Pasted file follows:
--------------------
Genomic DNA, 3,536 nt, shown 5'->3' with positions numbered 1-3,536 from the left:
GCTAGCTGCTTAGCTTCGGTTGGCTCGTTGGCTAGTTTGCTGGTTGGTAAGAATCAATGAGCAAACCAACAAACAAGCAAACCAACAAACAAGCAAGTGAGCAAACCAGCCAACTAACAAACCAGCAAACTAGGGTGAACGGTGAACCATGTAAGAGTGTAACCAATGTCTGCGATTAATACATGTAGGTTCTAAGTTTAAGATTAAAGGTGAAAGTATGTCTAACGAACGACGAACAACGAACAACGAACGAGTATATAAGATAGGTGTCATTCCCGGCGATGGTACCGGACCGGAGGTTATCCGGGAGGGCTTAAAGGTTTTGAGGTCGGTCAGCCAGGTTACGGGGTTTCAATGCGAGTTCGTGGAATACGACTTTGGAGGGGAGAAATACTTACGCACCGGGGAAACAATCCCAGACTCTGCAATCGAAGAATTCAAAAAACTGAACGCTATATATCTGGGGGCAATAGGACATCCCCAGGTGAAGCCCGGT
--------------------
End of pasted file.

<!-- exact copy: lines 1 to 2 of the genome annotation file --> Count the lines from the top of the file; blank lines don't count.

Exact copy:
Genomic DNA, 3,536 nt, shown 5'->3' with positions numbered 1-3,536 from the left:
GCTAGCTGCTTAGCTTCGGTTGGCTCGTTGGCTAGTTTGCTGGTTGGTAAGAATCAATGAGCAAACCAACAAACAAGCAAACCAACAAACAAGCAAGTGAGCAAACCAGCCAACTAACAAACCAGCAAACTAGGGTGAACGGTGAACCATGTAAGAGTGTAACCAATGTCTGCGATTAATACATGTAGGTTCTAAGTTTAAGATTAAAGGTGAAAGTATGTCTAACGAACGACGAACAACGAACAACGAACGAGTATATAAGATAGGTGTCATTCCCGGCGATGGTACCGGACCGGAGGTTATCCGGGAGGGCTTAAAGGTTTTGAGGTCGGTCAGCCAGGTTACGGGGTTTCAATGCGAGTTCGTGGAATACGACTTTGGAGGGGAGAAATACTTACGCACCGGGGAAACAATCCCAGACTCTGCAATCGAAGAATTCAAAAAACTGAACGCTATATATCTGGGGGCAATAGGACATCCCCAGGTGAAGCCCGGT